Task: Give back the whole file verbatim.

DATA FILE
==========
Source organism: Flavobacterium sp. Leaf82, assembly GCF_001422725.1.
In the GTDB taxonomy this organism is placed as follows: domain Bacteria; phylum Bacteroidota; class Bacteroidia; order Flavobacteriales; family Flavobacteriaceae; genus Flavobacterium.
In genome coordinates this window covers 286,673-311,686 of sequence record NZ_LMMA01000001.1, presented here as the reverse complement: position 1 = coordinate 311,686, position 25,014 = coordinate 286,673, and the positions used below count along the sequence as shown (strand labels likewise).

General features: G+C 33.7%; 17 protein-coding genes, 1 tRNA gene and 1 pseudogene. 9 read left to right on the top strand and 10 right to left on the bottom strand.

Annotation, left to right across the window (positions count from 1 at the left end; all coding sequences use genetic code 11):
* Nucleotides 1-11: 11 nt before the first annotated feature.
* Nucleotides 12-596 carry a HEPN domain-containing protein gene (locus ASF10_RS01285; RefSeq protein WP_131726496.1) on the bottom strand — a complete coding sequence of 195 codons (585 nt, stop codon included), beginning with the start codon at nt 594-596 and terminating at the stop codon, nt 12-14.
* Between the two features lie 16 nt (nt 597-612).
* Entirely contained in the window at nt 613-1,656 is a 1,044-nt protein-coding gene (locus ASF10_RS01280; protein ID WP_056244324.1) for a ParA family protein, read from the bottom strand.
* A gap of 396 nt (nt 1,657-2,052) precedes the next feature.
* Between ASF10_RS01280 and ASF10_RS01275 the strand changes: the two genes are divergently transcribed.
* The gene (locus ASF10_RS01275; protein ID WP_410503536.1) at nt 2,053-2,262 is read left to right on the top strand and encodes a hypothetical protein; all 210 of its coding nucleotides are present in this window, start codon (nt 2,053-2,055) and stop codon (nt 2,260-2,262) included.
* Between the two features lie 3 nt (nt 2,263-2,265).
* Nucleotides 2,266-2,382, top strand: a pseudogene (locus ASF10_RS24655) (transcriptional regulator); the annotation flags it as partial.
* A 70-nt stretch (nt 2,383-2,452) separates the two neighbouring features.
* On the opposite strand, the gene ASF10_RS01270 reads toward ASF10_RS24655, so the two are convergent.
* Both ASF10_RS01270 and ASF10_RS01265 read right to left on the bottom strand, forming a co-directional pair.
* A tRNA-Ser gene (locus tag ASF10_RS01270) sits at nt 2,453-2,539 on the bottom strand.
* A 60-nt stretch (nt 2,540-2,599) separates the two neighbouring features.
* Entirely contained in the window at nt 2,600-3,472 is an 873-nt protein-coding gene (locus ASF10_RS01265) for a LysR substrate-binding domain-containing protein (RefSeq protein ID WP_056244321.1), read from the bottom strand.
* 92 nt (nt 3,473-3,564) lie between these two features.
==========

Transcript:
Source organism: Flavobacterium sp. Leaf82, assembly GCF_001422725.1.
In the GTDB taxonomy this organism is placed as follows: domain Bacteria; phylum Bacteroidota; class Bacteroidia; order Flavobacteriales; family Flavobacteriaceae; genus Flavobacterium.
In genome coordinates this window covers 286,673-311,686 of sequence record NZ_LMMA01000001.1, presented here as the reverse complement: position 1 = coordinate 311,686, position 25,014 = coordinate 286,673, and the positions used below count along the sequence as shown (strand labels likewise).

General features: G+C 33.7%; 17 protein-coding genes, 1 tRNA gene and 1 pseudogene. 9 read left to right on the top strand and 10 right to left on the bottom strand.

Annotation, left to right across the window (positions count from 1 at the left end; all coding sequences use genetic code 11):
* Nucleotides 1-11: 11 nt before the first annotated feature.
* Nucleotides 12-596 carry a HEPN domain-containing protein gene (locus ASF10_RS01285; RefSeq protein WP_131726496.1) on the bottom strand — a complete coding sequence of 195 codons (585 nt, stop codon included), beginning with the start codon at nt 594-596 and terminating at the stop codon, nt 12-14.
* Between the two features lie 16 nt (nt 597-612).
* Entirely contained in the window at nt 613-1,656 is a 1,044-nt protein-coding gene (locus ASF10_RS01280; protein ID WP_056244324.1) for a ParA family protein, read from the bottom strand.
* A gap of 396 nt (nt 1,657-2,052) precedes the next feature.
* Between ASF10_RS01280 and ASF10_RS01275 the strand changes: the two genes are divergently transcribed.
* The gene (locus ASF10_RS01275; protein ID WP_410503536.1) at nt 2,053-2,262 is read left to right on the top strand and encodes a hypothetical protein; all 210 of its coding nucleotides are present in this window, start codon (nt 2,053-2,055) and stop codon (nt 2,260-2,262) included.
* Between the two features lie 3 nt (nt 2,263-2,265).
* Nucleotides 2,266-2,382, top strand: a pseudogene (locus ASF10_RS24655) (transcriptional regulator); the annotation flags it as partial.
* A 70-nt stretch (nt 2,383-2,452) separates the two neighbouring features.
* On the opposite strand, the gene ASF10_RS01270 reads toward ASF10_RS24655, so the two are convergent.
* Both ASF10_RS01270 and ASF10_RS01265 read right to left on the bottom strand, forming a co-directional pair.
* A tRNA-Ser gene (locus tag ASF10_RS01270) sits at nt 2,453-2,539 on the bottom strand.
* A 60-nt stretch (nt 2,540-2,599) separates the two neighbouring features.
* Entirely contained in the window at nt 2,600-3,472 is an 873-nt protein-coding gene (locus ASF10_RS01265) for a LysR substrate-binding domain-containing protein (RefSeq protein ID WP_056244321.1), read from the bottom strand.
* 92 nt (nt 3,473-3,564) lie between these two features.